so in terms of grammatical structure and literal meaning there is no exact match and this is why we end up with two fairly differently-structured English translations that both seem to work okay.
Ajalik inimene ei jõua oma keelerännikul kunagi pärale. Osa teeharusid jääbki inimesel elu jooksul keeles avastamata. - Valdur Mikita

A mortal person never reaches the end of his language journey. Some forks in the road remain undiscovered throughout the course of a person's life. - Valdur Mikita

Linguaphile
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Re: Linguaphile's language and non-English reading log 2022

Postby Linguaphile » 2022-11-30, 14:38

(es) from Un samurái en la revolución mexicana por Carlos Almada
    desoír to ignore, disregard
    incólume unscathed
    óptica point of view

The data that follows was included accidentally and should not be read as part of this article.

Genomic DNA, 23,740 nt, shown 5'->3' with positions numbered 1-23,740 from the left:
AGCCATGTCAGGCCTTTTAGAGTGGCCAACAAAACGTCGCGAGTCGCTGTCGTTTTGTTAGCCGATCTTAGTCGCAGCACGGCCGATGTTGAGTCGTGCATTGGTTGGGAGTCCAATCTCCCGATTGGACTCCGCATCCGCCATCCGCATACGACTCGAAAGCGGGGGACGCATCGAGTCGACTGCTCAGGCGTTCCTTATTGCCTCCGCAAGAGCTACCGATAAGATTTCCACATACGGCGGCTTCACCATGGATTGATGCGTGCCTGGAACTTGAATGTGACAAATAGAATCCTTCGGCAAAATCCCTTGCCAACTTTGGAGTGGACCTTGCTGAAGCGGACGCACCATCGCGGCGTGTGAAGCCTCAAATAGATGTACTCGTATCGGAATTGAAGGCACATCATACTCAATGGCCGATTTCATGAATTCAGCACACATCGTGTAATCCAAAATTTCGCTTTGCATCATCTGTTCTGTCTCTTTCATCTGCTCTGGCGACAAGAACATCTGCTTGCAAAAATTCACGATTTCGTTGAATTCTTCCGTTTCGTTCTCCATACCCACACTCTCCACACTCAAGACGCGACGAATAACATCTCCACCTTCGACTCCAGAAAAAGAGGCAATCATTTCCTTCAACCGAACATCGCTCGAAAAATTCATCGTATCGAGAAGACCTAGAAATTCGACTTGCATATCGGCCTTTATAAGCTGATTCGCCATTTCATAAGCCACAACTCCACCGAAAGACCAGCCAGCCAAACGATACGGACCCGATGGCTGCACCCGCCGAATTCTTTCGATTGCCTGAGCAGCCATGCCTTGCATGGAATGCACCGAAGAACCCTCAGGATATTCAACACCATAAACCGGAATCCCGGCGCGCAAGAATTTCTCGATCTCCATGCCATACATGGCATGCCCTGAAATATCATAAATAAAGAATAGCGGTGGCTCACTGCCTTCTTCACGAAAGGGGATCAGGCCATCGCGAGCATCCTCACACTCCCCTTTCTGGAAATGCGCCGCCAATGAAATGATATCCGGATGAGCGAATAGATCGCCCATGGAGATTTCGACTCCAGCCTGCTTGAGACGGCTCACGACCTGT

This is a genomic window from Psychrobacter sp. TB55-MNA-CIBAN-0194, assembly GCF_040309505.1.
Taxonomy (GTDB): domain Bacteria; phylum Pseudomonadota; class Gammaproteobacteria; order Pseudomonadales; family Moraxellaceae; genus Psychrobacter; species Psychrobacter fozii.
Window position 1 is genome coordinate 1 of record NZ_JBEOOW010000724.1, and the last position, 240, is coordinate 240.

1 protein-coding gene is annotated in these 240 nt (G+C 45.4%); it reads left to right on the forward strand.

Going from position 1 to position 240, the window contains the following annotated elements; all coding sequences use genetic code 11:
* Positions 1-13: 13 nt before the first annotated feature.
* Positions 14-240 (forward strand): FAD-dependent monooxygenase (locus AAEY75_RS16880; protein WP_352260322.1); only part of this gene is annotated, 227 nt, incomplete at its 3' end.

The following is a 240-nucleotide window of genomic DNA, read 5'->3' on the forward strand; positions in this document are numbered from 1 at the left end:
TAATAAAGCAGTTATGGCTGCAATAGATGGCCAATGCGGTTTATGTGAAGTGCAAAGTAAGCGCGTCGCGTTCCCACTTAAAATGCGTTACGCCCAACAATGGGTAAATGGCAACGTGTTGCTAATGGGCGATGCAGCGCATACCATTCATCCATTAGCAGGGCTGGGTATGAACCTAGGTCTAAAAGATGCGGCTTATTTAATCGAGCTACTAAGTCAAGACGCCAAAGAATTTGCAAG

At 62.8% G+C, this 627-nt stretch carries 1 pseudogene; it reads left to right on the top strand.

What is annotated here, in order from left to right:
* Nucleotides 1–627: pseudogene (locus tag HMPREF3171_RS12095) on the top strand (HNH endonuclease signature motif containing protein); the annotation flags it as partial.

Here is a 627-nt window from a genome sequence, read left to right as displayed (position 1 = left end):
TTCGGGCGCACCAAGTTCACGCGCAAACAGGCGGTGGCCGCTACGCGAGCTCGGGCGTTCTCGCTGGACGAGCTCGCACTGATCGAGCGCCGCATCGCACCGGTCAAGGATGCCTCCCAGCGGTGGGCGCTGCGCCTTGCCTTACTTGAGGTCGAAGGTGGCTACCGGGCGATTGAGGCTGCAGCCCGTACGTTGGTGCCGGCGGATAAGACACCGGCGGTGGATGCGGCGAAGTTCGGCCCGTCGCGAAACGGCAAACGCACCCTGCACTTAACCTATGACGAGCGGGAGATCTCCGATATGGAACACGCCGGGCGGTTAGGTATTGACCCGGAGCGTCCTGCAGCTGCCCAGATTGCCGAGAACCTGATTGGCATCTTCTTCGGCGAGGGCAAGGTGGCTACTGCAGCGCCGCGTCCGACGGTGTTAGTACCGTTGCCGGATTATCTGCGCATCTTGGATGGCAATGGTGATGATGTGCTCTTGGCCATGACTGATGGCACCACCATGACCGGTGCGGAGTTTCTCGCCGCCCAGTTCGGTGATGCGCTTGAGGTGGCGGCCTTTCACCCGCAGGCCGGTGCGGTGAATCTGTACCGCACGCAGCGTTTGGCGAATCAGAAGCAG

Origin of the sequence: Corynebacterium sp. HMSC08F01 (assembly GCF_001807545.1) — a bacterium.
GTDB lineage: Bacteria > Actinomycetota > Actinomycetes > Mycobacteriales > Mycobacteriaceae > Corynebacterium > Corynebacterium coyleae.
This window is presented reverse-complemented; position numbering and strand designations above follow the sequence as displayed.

acechanza stalking, spying, surveillance (acción de observar o esperar cautelosamente con algún propósito)
    asechanza trap, snare, ambush, ruse, beguilement, machinations (engaño o trampa para hacer daño a alguien)

    For these last two, the word the book has is acechanzas and the context is México se abrió a todas las incertidumbres y acechanzas. Mexico opened itself up to all of the uncertainties and hidden dangers.
    These two words have a common etymology, both from Latin assectāri.

    Wordreference has a discussion about acechanzas in its forum, where an example sentence is given that seems pretty similar in usage to the one I found:
    Nos lleva, en fin, a identificar las acechanzas y los desafíos de la democracia. Someone there suggested the translation of It takes us, after all, to identify the stalkings and challenges of democracy and another person rightly pointed out that "stalkings" is too literal a translation. That person suggested "hidden dangers", which I've decided to use in my translation above as well, and "dangers lying in wait". He or she contrasted those meanings with the meaning of asechanza, "someone's mean-spirited machinations against somebody else or attempts to undermine them."